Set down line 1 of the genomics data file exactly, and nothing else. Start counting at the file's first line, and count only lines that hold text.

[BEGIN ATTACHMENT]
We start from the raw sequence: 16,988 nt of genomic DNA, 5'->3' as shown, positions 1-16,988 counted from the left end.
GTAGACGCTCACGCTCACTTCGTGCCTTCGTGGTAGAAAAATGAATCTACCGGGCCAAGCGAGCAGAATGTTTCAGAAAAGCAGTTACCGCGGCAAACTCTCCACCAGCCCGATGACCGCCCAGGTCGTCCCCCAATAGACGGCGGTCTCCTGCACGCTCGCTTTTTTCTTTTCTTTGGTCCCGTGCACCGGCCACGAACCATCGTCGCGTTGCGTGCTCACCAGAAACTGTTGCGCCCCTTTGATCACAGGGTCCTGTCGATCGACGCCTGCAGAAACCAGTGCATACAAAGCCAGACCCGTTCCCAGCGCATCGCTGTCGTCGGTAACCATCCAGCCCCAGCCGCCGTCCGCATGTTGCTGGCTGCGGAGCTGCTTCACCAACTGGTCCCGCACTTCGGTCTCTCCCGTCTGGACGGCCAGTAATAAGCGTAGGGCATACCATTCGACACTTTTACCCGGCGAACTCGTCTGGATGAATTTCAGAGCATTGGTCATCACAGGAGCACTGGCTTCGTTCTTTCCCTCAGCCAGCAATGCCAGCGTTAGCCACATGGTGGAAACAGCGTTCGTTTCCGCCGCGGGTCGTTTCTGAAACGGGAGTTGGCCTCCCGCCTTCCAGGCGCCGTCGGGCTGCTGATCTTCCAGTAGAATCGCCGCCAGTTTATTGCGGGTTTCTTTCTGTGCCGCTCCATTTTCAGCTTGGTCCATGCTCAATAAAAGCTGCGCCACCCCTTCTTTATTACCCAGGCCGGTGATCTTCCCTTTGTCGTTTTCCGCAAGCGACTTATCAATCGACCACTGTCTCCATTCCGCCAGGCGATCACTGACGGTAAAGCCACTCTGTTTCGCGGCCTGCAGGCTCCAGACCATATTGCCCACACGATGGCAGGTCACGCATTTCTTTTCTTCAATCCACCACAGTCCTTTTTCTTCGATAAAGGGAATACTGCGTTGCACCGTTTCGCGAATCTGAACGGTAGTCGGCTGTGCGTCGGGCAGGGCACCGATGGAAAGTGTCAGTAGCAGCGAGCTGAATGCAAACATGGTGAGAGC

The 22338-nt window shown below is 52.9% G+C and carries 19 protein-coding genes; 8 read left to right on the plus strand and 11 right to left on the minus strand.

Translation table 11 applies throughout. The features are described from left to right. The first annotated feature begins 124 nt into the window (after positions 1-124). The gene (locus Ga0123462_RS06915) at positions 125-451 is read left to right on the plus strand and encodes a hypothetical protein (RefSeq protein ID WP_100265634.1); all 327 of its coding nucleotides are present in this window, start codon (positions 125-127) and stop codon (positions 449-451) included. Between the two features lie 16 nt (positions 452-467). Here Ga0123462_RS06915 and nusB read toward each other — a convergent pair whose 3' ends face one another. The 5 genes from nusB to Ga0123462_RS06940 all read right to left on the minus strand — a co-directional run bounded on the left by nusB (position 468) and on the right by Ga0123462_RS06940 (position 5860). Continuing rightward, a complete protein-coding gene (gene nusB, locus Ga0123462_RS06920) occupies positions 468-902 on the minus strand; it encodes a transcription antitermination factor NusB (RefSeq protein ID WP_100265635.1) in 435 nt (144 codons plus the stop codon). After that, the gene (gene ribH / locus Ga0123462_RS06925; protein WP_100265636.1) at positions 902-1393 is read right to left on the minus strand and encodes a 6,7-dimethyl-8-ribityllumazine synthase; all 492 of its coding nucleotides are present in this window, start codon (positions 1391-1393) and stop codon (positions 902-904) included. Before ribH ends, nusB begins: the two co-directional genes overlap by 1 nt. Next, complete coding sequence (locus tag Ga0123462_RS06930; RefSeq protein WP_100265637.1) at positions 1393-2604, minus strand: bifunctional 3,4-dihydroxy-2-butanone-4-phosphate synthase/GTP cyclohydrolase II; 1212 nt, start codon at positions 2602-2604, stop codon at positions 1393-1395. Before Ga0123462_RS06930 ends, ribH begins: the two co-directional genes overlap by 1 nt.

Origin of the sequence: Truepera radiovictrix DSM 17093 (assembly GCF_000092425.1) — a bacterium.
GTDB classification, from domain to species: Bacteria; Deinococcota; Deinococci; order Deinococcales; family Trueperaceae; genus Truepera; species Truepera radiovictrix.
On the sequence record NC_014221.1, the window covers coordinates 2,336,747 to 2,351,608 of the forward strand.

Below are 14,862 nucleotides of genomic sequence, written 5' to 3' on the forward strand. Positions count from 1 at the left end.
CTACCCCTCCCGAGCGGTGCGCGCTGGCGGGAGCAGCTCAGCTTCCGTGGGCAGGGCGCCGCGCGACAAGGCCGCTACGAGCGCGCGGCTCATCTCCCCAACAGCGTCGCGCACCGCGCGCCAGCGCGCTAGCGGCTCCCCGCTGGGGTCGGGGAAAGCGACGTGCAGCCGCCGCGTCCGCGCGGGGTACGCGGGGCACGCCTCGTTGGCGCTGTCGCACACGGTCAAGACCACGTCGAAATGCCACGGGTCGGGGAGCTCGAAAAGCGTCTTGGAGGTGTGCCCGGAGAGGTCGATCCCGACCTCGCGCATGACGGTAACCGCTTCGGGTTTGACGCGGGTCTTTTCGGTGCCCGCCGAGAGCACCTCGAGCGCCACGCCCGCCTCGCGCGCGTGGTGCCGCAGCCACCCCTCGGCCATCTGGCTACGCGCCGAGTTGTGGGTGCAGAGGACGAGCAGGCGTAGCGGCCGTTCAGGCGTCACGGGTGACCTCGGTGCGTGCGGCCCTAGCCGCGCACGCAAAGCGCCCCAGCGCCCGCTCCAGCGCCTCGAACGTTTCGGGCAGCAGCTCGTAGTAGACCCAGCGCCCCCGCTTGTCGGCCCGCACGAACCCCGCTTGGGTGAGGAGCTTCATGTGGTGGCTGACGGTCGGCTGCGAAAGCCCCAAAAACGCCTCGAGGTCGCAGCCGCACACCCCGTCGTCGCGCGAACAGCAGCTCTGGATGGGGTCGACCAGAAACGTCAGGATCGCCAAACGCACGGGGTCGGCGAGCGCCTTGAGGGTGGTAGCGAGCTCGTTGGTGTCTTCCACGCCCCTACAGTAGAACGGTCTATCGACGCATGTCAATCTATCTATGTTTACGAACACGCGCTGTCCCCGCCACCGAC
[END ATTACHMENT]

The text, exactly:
We start from the raw sequence: 16,988 nt of genomic DNA, 5'->3' as shown, positions 1-16,988 counted from the left end.